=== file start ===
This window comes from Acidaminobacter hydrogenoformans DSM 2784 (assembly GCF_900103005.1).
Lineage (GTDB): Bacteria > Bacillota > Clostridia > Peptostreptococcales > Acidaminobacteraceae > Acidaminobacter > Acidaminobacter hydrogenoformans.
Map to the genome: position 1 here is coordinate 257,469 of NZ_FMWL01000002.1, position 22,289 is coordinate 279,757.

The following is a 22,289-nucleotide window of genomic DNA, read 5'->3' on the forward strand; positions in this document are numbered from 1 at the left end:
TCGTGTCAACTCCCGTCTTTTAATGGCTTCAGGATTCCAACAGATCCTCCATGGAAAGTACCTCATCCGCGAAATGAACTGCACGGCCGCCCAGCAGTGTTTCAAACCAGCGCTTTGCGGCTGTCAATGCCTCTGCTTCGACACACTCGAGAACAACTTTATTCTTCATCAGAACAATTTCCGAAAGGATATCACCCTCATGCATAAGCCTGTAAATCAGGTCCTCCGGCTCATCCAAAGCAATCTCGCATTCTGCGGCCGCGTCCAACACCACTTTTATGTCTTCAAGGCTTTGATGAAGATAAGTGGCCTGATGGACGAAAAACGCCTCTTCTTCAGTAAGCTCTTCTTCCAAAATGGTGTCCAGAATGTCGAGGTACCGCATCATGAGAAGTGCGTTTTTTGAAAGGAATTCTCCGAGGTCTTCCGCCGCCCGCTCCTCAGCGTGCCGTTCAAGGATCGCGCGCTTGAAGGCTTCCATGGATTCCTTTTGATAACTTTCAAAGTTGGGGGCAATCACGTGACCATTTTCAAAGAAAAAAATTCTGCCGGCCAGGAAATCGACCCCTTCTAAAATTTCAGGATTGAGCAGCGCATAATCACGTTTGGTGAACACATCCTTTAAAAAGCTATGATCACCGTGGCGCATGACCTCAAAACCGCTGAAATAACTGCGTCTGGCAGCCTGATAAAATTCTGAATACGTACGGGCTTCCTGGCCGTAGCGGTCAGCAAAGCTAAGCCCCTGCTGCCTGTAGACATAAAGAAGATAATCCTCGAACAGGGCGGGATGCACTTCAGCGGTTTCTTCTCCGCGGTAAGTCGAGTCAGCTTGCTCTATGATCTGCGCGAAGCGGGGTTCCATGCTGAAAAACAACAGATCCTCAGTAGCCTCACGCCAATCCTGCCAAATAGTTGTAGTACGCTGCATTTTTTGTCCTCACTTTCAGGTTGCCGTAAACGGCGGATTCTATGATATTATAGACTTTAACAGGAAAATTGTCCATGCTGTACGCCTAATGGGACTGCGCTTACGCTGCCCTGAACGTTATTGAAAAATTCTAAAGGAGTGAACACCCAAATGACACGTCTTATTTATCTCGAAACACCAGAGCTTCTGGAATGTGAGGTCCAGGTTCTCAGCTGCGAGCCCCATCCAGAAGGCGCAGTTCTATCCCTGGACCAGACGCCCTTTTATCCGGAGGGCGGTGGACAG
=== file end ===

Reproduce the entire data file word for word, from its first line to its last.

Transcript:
This window comes from Acidaminobacter hydrogenoformans DSM 2784 (assembly GCF_900103005.1).
Lineage (GTDB): Bacteria > Bacillota > Clostridia > Peptostreptococcales > Acidaminobacteraceae > Acidaminobacter > Acidaminobacter hydrogenoformans.
Map to the genome: position 1 here is coordinate 257,469 of NZ_FMWL01000002.1, position 22,289 is coordinate 279,757.

The following is a 22,289-nucleotide window of genomic DNA, read 5'->3' on the forward strand; positions in this document are numbered from 1 at the left end:
TCGTGTCAACTCCCGTCTTTTAATGGCTTCAGGATTCCAACAGATCCTCCATGGAAAGTACCTCATCCGCGAAATGAACTGCACGGCCGCCCAGCAGTGTTTCAAACCAGCGCTTTGCGGCTGTCAATGCCTCTGCTTCGACACACTCGAGAACAACTTTATTCTTCATCAGAACAATTTCCGAAAGGATATCACCCTCATGCATAAGCCTGTAAATCAGGTCCTCCGGCTCATCCAAAGCAATCTCGCATTCTGCGGCCGCGTCCAACACCACTTTTATGTCTTCAAGGCTTTGATGAAGATAAGTGGCCTGATGGACGAAAAACGCCTCTTCTTCAGTAAGCTCTTCTTCCAAAATGGTGTCCAGAATGTCGAGGTACCGCATCATGAGAAGTGCGTTTTTTGAAAGGAATTCTCCGAGGTCTTCCGCCGCCCGCTCCTCAGCGTGCCGTTCAAGGATCGCGCGCTTGAAGGCTTCCATGGATTCCTTTTGATAACTTTCAAAGTTGGGGGCAATCACGTGACCATTTTCAAAGAAAAAAATTCTGCCGGCCAGGAAATCGACCCCTTCTAAAATTTCAGGATTGAGCAGCGCATAATCACGTTTGGTGAACACATCCTTTAAAAAGCTATGATCACCGTGGCGCATGACCTCAAAACCGCTGAAATAACTGCGTCTGGCAGCCTGATAAAATTCTGAATACGTACGGGCTTCCTGGCCGTAGCGGTCAGCAAAGCTAAGCCCCTGCTGCCTGTAGACATAAAGAAGATAATCCTCGAACAGGGCGGGATGCACTTCAGCGGTTTCTTCTCCGCGGTAAGTCGAGTCAGCTTGCTCTATGATCTGCGCGAAGCGGGGTTCCATGCTGAAAAACAACAGATCCTCAGTAGCCTCACGCCAATCCTGCCAAATAGTTGTAGTACGCTGCATTTTTTGTCCTCACTTTCAGGTTGCCGTAAACGGCGGATTCTATGATATTATAGACTTTAACAGGAAAATTGTCCATGCTGTACGCCTAATGGGACTGCGCTTACGCTGCCCTGAACGTTATTGAAAAATTCTAAAGGAGTGAACACCCAAATGACACGTCTTATTTATCTCGAAACACCAGAGCTTCTGGAATGTGAGGTCCAGGTTCTCAGCTGCGAGCCCCATCCAGAAGGCGCAGTTCTATCCCTGGACCAGACGCCCTTTTATCCGGAGGGCGGTGGACAG